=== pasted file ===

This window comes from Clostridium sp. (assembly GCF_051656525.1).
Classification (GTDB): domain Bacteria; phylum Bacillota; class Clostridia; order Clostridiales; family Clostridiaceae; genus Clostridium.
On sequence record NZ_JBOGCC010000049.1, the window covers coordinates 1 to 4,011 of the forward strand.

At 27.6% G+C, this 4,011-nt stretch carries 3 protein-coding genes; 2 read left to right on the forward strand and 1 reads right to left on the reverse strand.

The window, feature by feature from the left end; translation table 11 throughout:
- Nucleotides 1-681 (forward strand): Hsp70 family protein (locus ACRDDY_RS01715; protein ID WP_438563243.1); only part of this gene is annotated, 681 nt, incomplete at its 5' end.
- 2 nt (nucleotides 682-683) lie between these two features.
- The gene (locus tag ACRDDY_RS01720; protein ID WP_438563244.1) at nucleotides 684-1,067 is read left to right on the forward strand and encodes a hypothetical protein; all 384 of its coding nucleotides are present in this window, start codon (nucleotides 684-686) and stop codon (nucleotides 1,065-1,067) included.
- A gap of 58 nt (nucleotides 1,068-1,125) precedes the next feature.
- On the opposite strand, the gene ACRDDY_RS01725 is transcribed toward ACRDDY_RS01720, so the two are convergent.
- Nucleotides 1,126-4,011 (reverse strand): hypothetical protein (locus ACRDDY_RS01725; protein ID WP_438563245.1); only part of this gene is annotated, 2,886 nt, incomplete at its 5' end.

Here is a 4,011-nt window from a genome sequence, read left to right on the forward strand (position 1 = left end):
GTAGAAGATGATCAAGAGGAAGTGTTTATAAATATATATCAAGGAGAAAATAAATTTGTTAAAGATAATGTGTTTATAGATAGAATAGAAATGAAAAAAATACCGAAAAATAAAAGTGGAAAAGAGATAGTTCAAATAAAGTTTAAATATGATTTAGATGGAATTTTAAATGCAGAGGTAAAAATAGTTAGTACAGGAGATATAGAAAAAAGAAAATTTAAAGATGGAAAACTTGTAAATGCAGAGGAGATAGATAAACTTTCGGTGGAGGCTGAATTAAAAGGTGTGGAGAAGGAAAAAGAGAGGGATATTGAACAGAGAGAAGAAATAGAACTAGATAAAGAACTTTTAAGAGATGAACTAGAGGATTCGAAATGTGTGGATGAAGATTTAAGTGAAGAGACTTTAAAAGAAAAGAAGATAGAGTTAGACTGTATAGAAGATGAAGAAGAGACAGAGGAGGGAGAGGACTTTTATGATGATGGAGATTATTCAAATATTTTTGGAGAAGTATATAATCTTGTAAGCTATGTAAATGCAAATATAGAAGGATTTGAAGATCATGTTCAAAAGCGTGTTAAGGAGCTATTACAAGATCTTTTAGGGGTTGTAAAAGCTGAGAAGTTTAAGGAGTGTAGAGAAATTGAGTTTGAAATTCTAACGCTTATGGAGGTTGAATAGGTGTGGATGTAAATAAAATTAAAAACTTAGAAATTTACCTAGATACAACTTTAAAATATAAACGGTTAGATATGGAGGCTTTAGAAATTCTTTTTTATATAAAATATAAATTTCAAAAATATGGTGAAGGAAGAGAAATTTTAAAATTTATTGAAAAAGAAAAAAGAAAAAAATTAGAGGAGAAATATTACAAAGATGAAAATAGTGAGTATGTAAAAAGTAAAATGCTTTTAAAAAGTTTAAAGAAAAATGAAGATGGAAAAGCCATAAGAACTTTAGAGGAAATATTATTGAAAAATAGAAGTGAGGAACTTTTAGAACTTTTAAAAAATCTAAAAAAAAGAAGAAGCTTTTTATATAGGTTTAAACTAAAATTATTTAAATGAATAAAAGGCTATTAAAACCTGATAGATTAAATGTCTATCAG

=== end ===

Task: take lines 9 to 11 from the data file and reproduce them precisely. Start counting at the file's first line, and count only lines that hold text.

- A gap of 58 nt (nucleotides 1,068-1,125) precedes the next feature.
- On the opposite strand, the gene ACRDDY_RS01725 is transcribed toward ACRDDY_RS01720, so the two are convergent.
- Nucleotides 1,126-4,011 (reverse strand): hypothetical protein (locus ACRDDY_RS01725; protein ID WP_438563245.1); only part of this gene is annotated, 2,886 nt, incomplete at its 5' end.